I would love to stage a “Cursor” piece in which no words appear. Even if you remove words, there’s still so much syntactic scaffolding in the visual realm to affect pacing, continuity, discontinuity. In the print series, I’m starting with an enlarged, pixelated square cursor. That cursor is considered whole, but I’m blurring its edges or teasing it apart by adding my own gestures, removing layers of ink, and causing the surface of the cursor to cave in to suggest depth and dimensionality. To take this further, I’ll be working in larger formats and other materials.

The risk of a staging without words is that if the cursor functions as an incarnation of blackness, and if narrative falls away entirely,then the fully abstracted body could feel ahistorical. A source text can provide a political framework. When I performed “Cursor” in July at the Hirshhorn Museum and Sculpture Garden in Washington, DC, I structured the piece around words from Sonia Sotomayor’s dissenting opinion on Trump’s recent travel ban targeting predominantly Muslim countries, while at Issue Project Room I used lyrics from the Supremes, gesturing toward the Supreme Court. All the wailing and the emergent articulations of my voice were linked to the government’s stranglehold on our bodies.

The cursor has a performative dimension, a written dimension, and a visual dimension—it’s a body, a thing, a multifaceted self.

Will Rawls, Cursor, 2018. Performance view, Hirshhorn Museum and Sculpture Garden, Washington, DC, July 27, 2018. Will Rawls. Photo: Erin Schaff.

With the High Line performance, Uncle Rebus, I worked with portions of the Brer Rabbit tales. There’s a whole book written about one of those stories, “Tar Baby,” and where it may have originated—the author, Bryan Wagner, suggests that the same story may have been passed down through oral tradition in places as disparate as India and Brazil. Each version is, at this point, tied up with racist representation. What I think is beautiful about “Tar Baby” is that it involves this black figure that is sculpted by one of the characters. It’s unstable, sticky, silently melting, menacing, unfathomable. I find that ambiguity powerful. As a sculpture it possesses an agency that is relational. This dynamic blackness becomes a glue and sinew among all the figures in the various versions of the “Tar Baby” story.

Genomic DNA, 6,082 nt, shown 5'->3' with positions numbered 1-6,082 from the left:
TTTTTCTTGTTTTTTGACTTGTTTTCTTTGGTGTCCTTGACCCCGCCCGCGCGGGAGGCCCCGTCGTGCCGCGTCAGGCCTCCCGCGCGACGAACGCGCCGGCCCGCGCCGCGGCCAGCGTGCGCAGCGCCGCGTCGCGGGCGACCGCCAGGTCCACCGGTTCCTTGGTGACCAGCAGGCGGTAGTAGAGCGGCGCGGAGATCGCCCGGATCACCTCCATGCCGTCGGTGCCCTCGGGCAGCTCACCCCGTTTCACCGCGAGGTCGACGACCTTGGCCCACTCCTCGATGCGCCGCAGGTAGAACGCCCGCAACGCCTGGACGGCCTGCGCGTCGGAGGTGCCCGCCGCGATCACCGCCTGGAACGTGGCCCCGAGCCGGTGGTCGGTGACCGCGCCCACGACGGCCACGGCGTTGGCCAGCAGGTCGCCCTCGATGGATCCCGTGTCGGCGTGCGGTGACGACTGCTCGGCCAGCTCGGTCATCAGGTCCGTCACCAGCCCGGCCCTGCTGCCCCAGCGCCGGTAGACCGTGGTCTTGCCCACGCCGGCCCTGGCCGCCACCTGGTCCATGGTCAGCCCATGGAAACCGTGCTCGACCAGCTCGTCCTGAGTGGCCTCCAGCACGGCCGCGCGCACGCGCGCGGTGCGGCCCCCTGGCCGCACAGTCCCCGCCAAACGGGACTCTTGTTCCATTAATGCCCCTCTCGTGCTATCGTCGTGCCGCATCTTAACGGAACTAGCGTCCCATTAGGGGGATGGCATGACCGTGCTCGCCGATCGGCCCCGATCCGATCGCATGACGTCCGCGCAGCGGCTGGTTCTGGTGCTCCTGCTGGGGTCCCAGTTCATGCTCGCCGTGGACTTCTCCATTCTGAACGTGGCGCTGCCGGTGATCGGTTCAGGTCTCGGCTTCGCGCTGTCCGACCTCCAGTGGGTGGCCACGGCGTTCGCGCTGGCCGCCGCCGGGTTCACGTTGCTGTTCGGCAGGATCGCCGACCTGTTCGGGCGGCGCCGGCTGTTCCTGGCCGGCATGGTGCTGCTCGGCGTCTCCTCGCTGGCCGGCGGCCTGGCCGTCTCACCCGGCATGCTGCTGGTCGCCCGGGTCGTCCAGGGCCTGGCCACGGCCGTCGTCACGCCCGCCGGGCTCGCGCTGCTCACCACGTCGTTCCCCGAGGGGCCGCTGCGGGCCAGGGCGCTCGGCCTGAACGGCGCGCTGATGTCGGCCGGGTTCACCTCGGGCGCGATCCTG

In a parallel way, I’m interested in further stretching the body of the cursor. I had to transpose the values, techniques, and affects I’d developed in “Cursor” onto other bodies for Uncle Rebus, but the questions of how, when, and under what conditions to ask these three live performers to spell out something like “Tar Baby” grew challenging, because the language immediately became a framework for their bodies. The performers were spelling out something that has been historically categorized as a dialectical, minor English. The public also sees three black people laboring in the sun. To try to control that perspective, you have to race against a long history of the risks of representation. I think of Kara Walker’s silhouettes—there’s no language, but those bodies speak! She’s really mapping all of those complexities, and not answering for them entirely.

Will Rawls, Uncle Rebus, 2018. Performance view, High Line, New York, July 11, 2018. Jasmine Hearn and Trinity Bobo. Photo: Liz Ligon.

In Uncle Rebus, you really begin to see how bodies in motion construct syntax and language. The audience was sounding out the words as they came together. It was like dance as a form of reading comprehension. You see how dancers think in real time—manipulating cognitive space as they move through actual space. They produce visual sounds, nonsense, and all the things in between—language as a landscape.

Will Rawls, Uncle Rebus, 2018. Performance view, High Line, New York, July 11, 2018. Stanley Gabucci. Photo: Liz Ligon.

I’m still thinking about the potential of using abstraction to speak to identity: How can these two things fit together when identity is so much about announcing, concretizing, and naming, and abstraction is about undoing? Of course, abstraction has roots in something real. We could talk about the history of this particular square cursor, or of the color black, or of black bodies being moved through space by another’s hand. So what does it mean to break apart language, and its history, and to work with it pictographically? Dance has this process built into it already; its visual and affective impact scrambles language. It produces and speaks other languages of and about the body.

Will Rawls will present a third “Cursor” performance at |issueprojectroom.org/event/will-rawls--cursor-3|Issue Project Room| in New York on Saturday, November 10.